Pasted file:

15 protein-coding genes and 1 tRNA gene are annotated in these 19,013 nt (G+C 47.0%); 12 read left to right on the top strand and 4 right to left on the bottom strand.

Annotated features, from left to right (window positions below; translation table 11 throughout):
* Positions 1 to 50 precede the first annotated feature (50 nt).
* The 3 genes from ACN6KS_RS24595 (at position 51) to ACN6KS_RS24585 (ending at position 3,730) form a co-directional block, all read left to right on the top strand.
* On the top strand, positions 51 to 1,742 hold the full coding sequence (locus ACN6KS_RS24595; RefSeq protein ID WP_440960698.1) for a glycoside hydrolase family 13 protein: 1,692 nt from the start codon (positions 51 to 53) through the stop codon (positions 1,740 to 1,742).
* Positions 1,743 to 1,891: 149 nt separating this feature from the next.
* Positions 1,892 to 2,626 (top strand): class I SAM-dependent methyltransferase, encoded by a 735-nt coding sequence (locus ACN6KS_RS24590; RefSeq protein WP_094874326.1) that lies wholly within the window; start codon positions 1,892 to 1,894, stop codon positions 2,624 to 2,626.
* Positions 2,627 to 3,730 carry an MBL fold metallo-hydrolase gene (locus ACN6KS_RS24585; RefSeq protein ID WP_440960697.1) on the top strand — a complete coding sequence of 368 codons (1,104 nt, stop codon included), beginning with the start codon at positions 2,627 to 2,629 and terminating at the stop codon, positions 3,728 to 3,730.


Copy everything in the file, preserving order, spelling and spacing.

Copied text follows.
15 protein-coding genes and 1 tRNA gene are annotated in these 19,013 nt (G+C 47.0%); 12 read left to right on the top strand and 4 right to left on the bottom strand.

Annotated features, from left to right (window positions below; translation table 11 throughout):
* Positions 1 to 50 precede the first annotated feature (50 nt).
* The 3 genes from ACN6KS_RS24595 (at position 51) to ACN6KS_RS24585 (ending at position 3,730) form a co-directional block, all read left to right on the top strand.
* On the top strand, positions 51 to 1,742 hold the full coding sequence (locus ACN6KS_RS24595; RefSeq protein ID WP_440960698.1) for a glycoside hydrolase family 13 protein: 1,692 nt from the start codon (positions 51 to 53) through the stop codon (positions 1,740 to 1,742).
* Positions 1,743 to 1,891: 149 nt separating this feature from the next.
* Positions 1,892 to 2,626 (top strand): class I SAM-dependent methyltransferase, encoded by a 735-nt coding sequence (locus ACN6KS_RS24590; RefSeq protein WP_094874326.1) that lies wholly within the window; start codon positions 1,892 to 1,894, stop codon positions 2,624 to 2,626.
* Positions 2,627 to 3,730 carry an MBL fold metallo-hydrolase gene (locus ACN6KS_RS24585; RefSeq protein ID WP_440960697.1) on the top strand — a complete coding sequence of 368 codons (1,104 nt, stop codon included), beginning with the start codon at positions 2,627 to 2,629 and terminating at the stop codon, positions 3,728 to 3,730.